But really, you knew long before that.
As soon as Matt Schaub threw his last pass of the season -- his last interception of the season -- the end to his story in Houston was written. The Matt Schaub era, once brimming with the promise of a fresh, young franchise hoping to establish itself, had ended.
There was just too much baggage between the Texans and Matt Schaub. It was time.
This morning, ESPN Insider Adam Schefter reported that the Texans are expected to trade Schaub to the Raiders for a late-round pick in this year's draft. The Schaub era ended with 46 wins and 42 losses, 124 touchdown passes and 78 interceptions that included a haunting streak of picks that were returned for touchdowns -- a pick-six in an NFL record four consecutive games. His arm strength showed signs of having weakened at that point, and the psychological impact of those plays was clear. You could see it in the way he pounded his fists on the grass after one pick-six, you could see it in the slump in his shoulders as bad turned to worse in inexplicable fashion. There was no reason to expect the issues Schaub had last season, and yet there they were.
Just two years ago, the Texans anointed Schaub with a four-year extension worth $62 million with $24.75 million guaranteed. The deal became final the day before the 2012 season began and preceded an 11-1 start that made the Texans the hottest team in the NFL for a while.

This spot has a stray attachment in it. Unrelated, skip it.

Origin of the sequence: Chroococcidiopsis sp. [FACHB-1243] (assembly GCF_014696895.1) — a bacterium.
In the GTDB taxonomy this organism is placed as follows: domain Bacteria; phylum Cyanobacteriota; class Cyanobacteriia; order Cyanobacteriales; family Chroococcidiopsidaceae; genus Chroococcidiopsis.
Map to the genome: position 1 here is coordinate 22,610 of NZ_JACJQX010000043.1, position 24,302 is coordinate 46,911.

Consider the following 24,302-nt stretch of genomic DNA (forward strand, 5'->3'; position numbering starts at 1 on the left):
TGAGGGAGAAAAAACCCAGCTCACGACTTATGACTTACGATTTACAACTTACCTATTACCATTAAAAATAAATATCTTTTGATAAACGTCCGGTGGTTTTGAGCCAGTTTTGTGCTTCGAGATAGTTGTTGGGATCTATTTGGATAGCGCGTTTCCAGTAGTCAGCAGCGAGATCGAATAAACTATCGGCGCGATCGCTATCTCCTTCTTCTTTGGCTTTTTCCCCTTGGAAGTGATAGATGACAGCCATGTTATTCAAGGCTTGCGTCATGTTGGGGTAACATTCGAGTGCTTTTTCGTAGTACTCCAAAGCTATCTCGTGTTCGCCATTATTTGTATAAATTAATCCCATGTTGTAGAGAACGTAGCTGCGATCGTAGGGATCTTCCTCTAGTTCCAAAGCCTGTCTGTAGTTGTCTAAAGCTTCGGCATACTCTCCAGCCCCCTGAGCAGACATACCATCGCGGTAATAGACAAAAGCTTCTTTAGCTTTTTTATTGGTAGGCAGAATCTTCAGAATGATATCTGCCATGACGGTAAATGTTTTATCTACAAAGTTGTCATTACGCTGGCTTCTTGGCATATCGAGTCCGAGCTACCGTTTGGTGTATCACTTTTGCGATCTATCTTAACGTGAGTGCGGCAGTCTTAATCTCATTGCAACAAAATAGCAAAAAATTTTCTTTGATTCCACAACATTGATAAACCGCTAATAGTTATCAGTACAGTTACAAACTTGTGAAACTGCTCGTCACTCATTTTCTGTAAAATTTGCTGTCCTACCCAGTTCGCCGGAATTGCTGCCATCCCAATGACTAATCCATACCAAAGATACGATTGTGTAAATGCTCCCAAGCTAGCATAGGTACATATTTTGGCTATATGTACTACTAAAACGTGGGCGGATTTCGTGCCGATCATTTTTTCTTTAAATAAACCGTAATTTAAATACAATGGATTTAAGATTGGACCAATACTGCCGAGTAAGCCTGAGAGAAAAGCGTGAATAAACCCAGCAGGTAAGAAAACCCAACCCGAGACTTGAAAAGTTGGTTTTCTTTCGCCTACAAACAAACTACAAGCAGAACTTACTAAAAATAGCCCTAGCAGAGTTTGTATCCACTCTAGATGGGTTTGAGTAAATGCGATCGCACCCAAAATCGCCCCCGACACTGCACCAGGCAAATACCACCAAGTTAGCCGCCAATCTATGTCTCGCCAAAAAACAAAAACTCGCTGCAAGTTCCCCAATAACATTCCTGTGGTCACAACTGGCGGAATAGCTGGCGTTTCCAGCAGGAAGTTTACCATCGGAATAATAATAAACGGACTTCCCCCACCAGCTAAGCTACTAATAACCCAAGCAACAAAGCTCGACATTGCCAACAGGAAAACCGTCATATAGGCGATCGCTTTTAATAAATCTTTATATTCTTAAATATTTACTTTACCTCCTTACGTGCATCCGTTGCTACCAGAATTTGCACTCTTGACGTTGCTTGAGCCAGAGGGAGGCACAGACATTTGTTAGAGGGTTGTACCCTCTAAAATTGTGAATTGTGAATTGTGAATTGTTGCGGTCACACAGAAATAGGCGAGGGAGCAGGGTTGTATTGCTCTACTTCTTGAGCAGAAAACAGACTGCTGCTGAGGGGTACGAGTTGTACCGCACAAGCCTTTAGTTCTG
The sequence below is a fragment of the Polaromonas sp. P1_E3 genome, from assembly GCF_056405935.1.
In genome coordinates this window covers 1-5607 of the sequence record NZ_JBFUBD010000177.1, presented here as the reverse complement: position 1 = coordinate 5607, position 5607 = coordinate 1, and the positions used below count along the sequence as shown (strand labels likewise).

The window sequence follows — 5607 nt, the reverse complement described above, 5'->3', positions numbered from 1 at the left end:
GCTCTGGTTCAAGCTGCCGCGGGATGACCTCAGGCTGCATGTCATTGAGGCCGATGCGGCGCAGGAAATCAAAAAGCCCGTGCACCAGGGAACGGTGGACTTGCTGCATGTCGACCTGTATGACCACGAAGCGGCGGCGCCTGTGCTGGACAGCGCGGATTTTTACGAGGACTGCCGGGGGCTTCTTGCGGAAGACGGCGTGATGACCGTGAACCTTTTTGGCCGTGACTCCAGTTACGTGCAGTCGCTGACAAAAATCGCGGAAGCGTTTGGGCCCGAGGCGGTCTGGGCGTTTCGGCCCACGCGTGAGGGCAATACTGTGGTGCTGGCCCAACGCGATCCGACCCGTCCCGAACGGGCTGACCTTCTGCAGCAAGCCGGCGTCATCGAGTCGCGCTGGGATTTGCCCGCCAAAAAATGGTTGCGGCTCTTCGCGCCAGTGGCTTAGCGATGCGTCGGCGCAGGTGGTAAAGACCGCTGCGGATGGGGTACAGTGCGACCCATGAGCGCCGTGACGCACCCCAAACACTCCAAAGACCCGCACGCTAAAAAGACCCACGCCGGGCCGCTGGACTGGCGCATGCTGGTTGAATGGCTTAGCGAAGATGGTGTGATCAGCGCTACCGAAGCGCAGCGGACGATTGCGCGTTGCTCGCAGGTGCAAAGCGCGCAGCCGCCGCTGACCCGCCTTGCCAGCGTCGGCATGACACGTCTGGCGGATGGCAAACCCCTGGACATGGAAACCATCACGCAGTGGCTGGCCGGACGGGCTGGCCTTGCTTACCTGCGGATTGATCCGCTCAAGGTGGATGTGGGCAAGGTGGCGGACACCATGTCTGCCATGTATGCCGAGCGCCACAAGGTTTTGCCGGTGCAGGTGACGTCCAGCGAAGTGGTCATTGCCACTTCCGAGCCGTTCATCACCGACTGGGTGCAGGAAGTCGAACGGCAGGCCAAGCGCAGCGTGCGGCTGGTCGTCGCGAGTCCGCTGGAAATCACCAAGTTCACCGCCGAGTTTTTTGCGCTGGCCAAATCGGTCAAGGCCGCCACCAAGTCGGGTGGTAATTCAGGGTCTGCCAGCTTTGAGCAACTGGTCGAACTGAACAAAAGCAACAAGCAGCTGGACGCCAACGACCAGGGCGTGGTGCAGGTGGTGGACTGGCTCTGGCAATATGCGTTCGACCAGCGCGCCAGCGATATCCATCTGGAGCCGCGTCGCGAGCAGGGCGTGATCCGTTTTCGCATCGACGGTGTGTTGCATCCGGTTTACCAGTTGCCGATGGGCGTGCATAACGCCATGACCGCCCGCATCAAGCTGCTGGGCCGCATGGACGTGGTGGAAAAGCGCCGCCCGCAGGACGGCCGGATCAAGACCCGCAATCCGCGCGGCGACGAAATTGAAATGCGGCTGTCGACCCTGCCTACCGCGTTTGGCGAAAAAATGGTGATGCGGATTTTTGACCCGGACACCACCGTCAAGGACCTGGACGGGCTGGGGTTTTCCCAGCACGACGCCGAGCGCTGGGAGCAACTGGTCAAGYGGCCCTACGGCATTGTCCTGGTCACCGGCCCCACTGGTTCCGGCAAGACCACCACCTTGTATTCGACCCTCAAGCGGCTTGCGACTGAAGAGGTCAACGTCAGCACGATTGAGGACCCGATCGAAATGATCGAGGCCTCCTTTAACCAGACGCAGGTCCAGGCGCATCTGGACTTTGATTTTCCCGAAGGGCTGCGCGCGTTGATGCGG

Schaub was coming off a 2011 season during which he had his lowest completion percentage as a Texan, but he also helped lead the Texans to their first of two division titles. He missed the 2011 playoff run after fracturing his foot but returned healthy enough to inspire the organization's confidence.
When the problems began, things got ugly.
There were cheers at Reliant Stadium as Schaub lay on the grass when he suffered an ankle injury against the St. Louis Rams, the injury that ultimately led to Case Keenum replacing him as the starter. A grocery store near Schaub's neighborhood made a Halloween cake in the shape of a gravestone, marking the death of Schaub's arm. One photo circulated of a car in Houston with a mannequin in a No. 8 jersey protruding out of the trunk, meant to look like Schaub's body stuffed in the back. And, in one of the more bizarre stories from last season, Schaub's family reported trespassers to the police in an incident that was initially reported by a local radio station as having involved angry fans.
The most damning result of the ugliness came on the field the next time the Texans dared play Schaub at home. The boos got so loud the home team had to go to a silent count. His teammates were furious, not just at the tactical disadvantage they faced, but also at the way a man they still respected and liked was being treated.
Schaub, who closed his Twitter account during the season, tried his best to seem unaffected. But he wasn't fooling anybody.
And so, it had to be done.
In the past few weeks, we've talked a lot about the Texans' options at quarterback and whether or not they could find someone better than Schaub. That depends entirely on your definition of better. If you're looking purely at ability and statistics, Schaub was comparable to the quarterbacks who were options for the Texans, including Fitzpatrick. But unemotional analysis isn't enough in this situation.
The Texans are taking Schaub's $10 million salary and roster bonuses off the books for 2014, but will only gain about $4 million in cap space.
What they'll really gain is a much needed fresh start.